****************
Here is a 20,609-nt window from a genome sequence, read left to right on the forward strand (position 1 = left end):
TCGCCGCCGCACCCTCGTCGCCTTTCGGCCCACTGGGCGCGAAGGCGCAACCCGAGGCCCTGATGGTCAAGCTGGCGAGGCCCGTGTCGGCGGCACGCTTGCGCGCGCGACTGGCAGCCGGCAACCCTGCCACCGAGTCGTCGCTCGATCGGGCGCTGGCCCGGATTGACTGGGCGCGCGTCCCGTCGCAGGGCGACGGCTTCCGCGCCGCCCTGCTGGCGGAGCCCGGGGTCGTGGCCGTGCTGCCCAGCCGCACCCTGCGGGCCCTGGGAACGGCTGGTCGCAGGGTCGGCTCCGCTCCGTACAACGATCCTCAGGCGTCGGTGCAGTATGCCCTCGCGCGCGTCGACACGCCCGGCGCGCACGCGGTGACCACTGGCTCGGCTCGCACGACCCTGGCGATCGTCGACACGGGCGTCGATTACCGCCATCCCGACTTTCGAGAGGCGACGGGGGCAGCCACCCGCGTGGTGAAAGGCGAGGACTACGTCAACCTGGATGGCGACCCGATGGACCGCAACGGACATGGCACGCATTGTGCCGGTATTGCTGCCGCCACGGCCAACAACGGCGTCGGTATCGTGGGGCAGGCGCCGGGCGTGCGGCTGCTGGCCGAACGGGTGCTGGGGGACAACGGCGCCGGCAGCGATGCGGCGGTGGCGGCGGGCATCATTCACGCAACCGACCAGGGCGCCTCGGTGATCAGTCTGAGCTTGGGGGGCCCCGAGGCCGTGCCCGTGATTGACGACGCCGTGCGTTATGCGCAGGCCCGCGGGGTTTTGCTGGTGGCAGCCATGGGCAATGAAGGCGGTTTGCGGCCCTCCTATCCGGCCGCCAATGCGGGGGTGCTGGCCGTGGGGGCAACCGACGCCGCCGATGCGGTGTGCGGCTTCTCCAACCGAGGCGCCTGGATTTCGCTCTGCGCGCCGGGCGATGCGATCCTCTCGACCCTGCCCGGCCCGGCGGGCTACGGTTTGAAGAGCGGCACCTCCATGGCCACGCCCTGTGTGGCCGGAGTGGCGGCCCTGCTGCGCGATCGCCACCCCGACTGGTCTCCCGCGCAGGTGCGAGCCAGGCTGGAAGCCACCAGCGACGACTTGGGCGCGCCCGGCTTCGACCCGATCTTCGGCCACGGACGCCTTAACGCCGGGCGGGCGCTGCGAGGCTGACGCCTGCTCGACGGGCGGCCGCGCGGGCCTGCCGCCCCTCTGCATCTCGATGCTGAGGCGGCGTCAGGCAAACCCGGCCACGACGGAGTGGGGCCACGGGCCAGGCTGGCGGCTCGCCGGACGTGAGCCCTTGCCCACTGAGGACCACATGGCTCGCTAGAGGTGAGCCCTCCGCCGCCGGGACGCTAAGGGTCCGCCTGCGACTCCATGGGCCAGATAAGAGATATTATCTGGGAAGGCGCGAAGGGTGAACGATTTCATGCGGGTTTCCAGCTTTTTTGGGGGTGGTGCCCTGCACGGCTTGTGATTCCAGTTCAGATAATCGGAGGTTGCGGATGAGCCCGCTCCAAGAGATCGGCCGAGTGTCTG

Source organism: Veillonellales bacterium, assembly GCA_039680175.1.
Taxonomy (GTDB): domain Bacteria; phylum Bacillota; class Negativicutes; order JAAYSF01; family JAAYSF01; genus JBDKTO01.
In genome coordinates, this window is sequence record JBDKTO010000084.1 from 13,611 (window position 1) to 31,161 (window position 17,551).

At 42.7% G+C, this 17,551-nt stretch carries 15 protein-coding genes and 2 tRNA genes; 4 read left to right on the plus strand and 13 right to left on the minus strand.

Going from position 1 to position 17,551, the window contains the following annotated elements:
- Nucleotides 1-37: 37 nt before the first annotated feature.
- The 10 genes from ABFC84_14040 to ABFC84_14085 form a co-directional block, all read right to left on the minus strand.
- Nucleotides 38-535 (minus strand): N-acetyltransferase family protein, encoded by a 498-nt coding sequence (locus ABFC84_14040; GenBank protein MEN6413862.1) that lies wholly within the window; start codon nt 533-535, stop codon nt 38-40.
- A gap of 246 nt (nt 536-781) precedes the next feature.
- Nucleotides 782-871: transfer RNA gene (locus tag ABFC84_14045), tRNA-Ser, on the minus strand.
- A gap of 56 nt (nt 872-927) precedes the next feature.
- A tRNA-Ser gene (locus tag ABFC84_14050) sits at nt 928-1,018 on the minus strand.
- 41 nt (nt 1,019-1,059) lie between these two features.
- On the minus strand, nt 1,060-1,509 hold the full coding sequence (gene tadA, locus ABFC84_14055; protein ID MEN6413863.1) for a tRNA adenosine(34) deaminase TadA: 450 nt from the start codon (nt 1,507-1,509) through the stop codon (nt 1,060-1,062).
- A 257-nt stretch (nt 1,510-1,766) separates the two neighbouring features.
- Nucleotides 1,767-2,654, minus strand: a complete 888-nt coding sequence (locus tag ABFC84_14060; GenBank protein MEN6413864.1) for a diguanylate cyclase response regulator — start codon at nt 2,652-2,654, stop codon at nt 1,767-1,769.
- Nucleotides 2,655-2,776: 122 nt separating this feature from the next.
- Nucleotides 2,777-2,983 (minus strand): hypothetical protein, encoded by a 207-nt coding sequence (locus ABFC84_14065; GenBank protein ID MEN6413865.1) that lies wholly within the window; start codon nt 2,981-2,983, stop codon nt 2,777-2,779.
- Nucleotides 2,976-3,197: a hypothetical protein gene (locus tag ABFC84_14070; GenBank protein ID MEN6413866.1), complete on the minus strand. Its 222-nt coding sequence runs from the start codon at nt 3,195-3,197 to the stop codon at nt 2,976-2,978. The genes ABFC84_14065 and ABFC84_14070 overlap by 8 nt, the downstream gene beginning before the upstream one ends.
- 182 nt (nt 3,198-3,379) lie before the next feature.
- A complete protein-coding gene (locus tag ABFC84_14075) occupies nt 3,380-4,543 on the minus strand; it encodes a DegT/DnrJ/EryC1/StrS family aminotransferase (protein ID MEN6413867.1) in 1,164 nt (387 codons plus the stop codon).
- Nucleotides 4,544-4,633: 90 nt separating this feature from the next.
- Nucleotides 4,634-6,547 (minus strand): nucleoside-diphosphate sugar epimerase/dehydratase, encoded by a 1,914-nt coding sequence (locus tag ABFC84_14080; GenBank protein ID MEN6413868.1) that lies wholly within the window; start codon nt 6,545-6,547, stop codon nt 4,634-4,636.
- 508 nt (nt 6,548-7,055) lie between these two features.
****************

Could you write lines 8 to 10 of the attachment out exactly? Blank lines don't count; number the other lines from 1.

- Nucleotides 1-37: 37 nt before the first annotated feature.
- The 10 genes from ABFC84_14040 to ABFC84_14085 form a co-directional block, all read right to left on the minus strand.
- Nucleotides 38-535 (minus strand): N-acetyltransferase family protein, encoded by a 498-nt coding sequence (locus ABFC84_14040; GenBank protein MEN6413862.1) that lies wholly within the window; start codon nt 533-535, stop codon nt 38-40.